People who have a taste for the macabre and are looking for something a bit different to do while exploring Bangkok should check out the Siriraj Medical Museum. The museum is also known as ‘the Museum of Death’ and exhibits a gruesome collection of body parts, deformed babies and other medical curiosities in large glass jars and display cases.

This intriguing museum is situated in Siriraj Hospital on the bank of the Chao Phraya River. It consists of several museums divided into six main sections covering anatomy, forensic pathology, congenital disorders, pathology, toxicology and Thai traditional medicine. The museum was established in 1886 and was intended to be a vivid teaching facility for Thai medical students. In fact, medical students can often be seen hunched over the exhibits there, taking notes and drawing diagrams.

The Siriraj Medical Museum

The museum offers an interesting insight into human anatomy and the weird and wonderful deformities that can occur. However, this attraction is certainly not for the faint of heart, and even people who have a strong stomach will probably want to skip lunch after checking out the exhibits here.

One of the main highlights here is the mummified body of Si Quey, which can be found displayed in a glass case in the centre of the museum. This serial killer was a cannibal who famously murdered a number of children in the 1950s and ate their flesh. When he was finally caught and executed his body was mummified and displayed to serve as a deterrent to other people. Nearby displays also contain various body parts and skulls of some of Si Quey’s victims.

Exhibits

Among the other collections that are proudly displayed at the Siriraj Medical Museum are preserved organs, bones, a traditional Thai medicine shop, a two-and-a-half-foot-wide scrotum that was removed from a man who was afflicted with elephantiasis and several poisonous snakes and tarantulas. In fact, if it is guaranteed to make your skin crawl, the Siriraj Medical Museum is sure to display it.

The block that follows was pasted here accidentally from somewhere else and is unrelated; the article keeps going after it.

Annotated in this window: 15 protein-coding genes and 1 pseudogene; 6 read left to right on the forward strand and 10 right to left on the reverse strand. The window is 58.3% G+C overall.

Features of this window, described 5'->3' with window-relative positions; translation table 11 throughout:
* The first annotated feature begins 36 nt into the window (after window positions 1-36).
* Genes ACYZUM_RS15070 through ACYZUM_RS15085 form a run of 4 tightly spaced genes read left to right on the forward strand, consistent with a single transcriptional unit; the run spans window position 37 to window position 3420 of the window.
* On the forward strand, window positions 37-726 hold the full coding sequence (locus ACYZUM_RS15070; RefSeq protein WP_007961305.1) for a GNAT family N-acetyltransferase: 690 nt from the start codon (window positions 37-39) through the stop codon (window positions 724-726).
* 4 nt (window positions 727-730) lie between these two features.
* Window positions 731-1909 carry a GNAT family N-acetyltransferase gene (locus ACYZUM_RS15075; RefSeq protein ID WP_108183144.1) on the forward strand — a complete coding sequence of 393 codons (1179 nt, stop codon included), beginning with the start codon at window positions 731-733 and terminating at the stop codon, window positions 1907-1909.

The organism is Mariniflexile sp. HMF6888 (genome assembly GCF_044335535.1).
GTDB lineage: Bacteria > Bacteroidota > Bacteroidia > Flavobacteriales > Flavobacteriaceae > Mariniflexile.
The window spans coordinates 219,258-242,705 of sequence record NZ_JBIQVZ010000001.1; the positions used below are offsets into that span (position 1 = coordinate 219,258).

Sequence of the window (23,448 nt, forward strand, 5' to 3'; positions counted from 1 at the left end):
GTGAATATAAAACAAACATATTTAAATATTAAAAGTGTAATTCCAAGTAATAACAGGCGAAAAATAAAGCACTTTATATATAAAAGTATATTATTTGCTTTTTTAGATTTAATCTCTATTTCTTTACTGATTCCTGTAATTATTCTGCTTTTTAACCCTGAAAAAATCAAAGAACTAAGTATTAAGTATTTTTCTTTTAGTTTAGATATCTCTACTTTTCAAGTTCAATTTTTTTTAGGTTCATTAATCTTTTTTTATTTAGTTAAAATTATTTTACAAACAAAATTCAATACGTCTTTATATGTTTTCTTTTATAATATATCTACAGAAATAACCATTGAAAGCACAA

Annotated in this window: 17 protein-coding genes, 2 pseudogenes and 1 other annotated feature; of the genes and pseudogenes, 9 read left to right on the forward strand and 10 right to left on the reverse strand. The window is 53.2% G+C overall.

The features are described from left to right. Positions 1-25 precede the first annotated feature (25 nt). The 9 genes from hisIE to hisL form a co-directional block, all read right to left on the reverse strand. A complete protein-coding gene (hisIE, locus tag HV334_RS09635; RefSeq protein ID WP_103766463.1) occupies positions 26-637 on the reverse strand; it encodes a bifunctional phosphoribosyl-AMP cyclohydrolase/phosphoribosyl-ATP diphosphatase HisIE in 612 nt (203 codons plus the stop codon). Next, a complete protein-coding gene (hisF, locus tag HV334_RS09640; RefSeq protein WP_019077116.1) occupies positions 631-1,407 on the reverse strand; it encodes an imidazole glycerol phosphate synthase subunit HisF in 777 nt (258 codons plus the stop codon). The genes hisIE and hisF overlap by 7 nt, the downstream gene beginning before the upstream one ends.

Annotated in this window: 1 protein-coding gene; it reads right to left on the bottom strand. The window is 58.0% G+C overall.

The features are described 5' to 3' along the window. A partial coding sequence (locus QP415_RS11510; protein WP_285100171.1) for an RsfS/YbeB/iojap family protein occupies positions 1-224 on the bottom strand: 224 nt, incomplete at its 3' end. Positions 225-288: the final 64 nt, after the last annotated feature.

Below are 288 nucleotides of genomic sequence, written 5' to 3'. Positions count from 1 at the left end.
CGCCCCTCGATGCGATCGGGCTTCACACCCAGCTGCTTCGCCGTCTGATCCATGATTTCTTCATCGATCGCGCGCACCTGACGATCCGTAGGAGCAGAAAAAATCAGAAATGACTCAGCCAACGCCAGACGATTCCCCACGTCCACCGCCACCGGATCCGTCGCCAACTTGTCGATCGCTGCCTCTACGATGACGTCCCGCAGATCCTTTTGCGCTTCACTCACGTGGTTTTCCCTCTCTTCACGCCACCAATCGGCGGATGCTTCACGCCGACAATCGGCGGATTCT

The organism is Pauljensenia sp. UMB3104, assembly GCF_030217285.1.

The collection of fetuses preserved in formaldehyde is particularly creepy, largely because their eyes seem to fix on you as soon as you walk into the room. Many of these fetuses have been presented here in order to show certain birth defects and often have parts of their heads and brains missing, extra limbs or, in one particularly disturbing case, an extra head sprouting off the neck of the foetus.

Visit the museum!

There is no denying the fact that the Siriraj Medical Museum contains one of the best collections of medical curiosities in the world. While this might not be a great place to take a date, people who are interested in human anatomy and various other scientific aspects will find that this is the perfect place for them to get their fix of the weird and wonderful. If nothing else, visiting the museum is an endurance test and those that manage to stay to explore the entire collection can walk away with their head held high.

The Siriraj Medical Museum is open from Monday to Saturday from 09:00 to 16:00. The easiest way to get there is to take the BTS to Saphan Taksin and then catch a ferry along the Chao Phraya River to Prachan Pier on the Thonburi side of the river.